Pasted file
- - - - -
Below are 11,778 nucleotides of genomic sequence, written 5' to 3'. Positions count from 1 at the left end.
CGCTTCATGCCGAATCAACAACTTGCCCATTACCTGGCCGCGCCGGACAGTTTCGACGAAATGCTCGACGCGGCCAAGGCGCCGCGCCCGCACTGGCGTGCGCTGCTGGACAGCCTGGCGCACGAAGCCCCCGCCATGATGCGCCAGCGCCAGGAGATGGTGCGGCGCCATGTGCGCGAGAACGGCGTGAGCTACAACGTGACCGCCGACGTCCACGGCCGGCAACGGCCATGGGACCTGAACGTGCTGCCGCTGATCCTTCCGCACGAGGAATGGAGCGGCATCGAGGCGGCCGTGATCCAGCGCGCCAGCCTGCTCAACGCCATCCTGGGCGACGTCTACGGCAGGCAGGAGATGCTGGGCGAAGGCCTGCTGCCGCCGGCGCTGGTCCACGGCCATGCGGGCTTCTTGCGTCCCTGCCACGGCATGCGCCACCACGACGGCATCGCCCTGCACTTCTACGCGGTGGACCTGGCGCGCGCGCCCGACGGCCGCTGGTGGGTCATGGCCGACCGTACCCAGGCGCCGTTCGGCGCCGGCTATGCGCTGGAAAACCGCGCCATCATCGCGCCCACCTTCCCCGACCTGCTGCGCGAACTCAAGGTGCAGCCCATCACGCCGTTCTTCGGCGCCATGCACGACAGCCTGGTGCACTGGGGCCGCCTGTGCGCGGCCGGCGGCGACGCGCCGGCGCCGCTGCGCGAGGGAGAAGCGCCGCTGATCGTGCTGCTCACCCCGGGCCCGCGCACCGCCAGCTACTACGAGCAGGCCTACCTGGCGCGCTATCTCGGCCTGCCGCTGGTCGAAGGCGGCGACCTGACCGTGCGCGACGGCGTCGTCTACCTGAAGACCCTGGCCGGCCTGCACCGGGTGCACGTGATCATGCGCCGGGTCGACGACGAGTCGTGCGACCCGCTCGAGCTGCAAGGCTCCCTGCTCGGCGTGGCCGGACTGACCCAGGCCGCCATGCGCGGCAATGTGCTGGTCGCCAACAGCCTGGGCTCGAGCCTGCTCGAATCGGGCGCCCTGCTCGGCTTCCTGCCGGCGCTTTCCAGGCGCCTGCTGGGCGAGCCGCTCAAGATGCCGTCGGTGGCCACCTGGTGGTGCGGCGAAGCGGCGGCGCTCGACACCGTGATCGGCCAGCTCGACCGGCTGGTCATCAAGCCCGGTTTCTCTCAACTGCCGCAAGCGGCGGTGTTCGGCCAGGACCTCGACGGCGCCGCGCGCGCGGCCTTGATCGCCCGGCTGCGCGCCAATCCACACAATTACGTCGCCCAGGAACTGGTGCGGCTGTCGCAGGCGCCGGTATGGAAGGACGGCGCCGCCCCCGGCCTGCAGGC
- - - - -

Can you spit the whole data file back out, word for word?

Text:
Below are 11,778 nucleotides of genomic sequence, written 5' to 3'. Positions count from 1 at the left end.
CGCTTCATGCCGAATCAACAACTTGCCCATTACCTGGCCGCGCCGGACAGTTTCGACGAAATGCTCGACGCGGCCAAGGCGCCGCGCCCGCACTGGCGTGCGCTGCTGGACAGCCTGGCGCACGAAGCCCCCGCCATGATGCGCCAGCGCCAGGAGATGGTGCGGCGCCATGTGCGCGAGAACGGCGTGAGCTACAACGTGACCGCCGACGTCCACGGCCGGCAACGGCCATGGGACCTGAACGTGCTGCCGCTGATCCTTCCGCACGAGGAATGGAGCGGCATCGAGGCGGCCGTGATCCAGCGCGCCAGCCTGCTCAACGCCATCCTGGGCGACGTCTACGGCAGGCAGGAGATGCTGGGCGAAGGCCTGCTGCCGCCGGCGCTGGTCCACGGCCATGCGGGCTTCTTGCGTCCCTGCCACGGCATGCGCCACCACGACGGCATCGCCCTGCACTTCTACGCGGTGGACCTGGCGCGCGCGCCCGACGGCCGCTGGTGGGTCATGGCCGACCGTACCCAGGCGCCGTTCGGCGCCGGCTATGCGCTGGAAAACCGCGCCATCATCGCGCCCACCTTCCCCGACCTGCTGCGCGAACTCAAGGTGCAGCCCATCACGCCGTTCTTCGGCGCCATGCACGACAGCCTGGTGCACTGGGGCCGCCTGTGCGCGGCCGGCGGCGACGCGCCGGCGCCGCTGCGCGAGGGAGAAGCGCCGCTGATCGTGCTGCTCACCCCGGGCCCGCGCACCGCCAGCTACTACGAGCAGGCCTACCTGGCGCGCTATCTCGGCCTGCCGCTGGTCGAAGGCGGCGACCTGACCGTGCGCGACGGCGTCGTCTACCTGAAGACCCTGGCCGGCCTGCACCGGGTGCACGTGATCATGCGCCGGGTCGACGACGAGTCGTGCGACCCGCTCGAGCTGCAAGGCTCCCTGCTCGGCGTGGCCGGACTGACCCAGGCCGCCATGCGCGGCAATGTGCTGGTCGCCAACAGCCTGGGCTCGAGCCTGCTCGAATCGGGCGCCCTGCTCGGCTTCCTGCCGGCGCTTTCCAGGCGCCTGCTGGGCGAGCCGCTCAAGATGCCGTCGGTGGCCACCTGGTGGTGCGGCGAAGCGGCGGCGCTCGACACCGTGATCGGCCAGCTCGACCGGCTGGTCATCAAGCCCGGTTTCTCTCAACTGCCGCAAGCGGCGGTGTTCGGCCAGGACCTCGACGGCGCCGCGCGCGCGGCCTTGATCGCCCGGCTGCGCGCCAATCCACACAATTACGTCGCCCAGGAACTGGTGCGGCTGTCGCAGGCGCCGGTATGGAAGGACGGCGCCGCCCCCGGCCTGCAGGC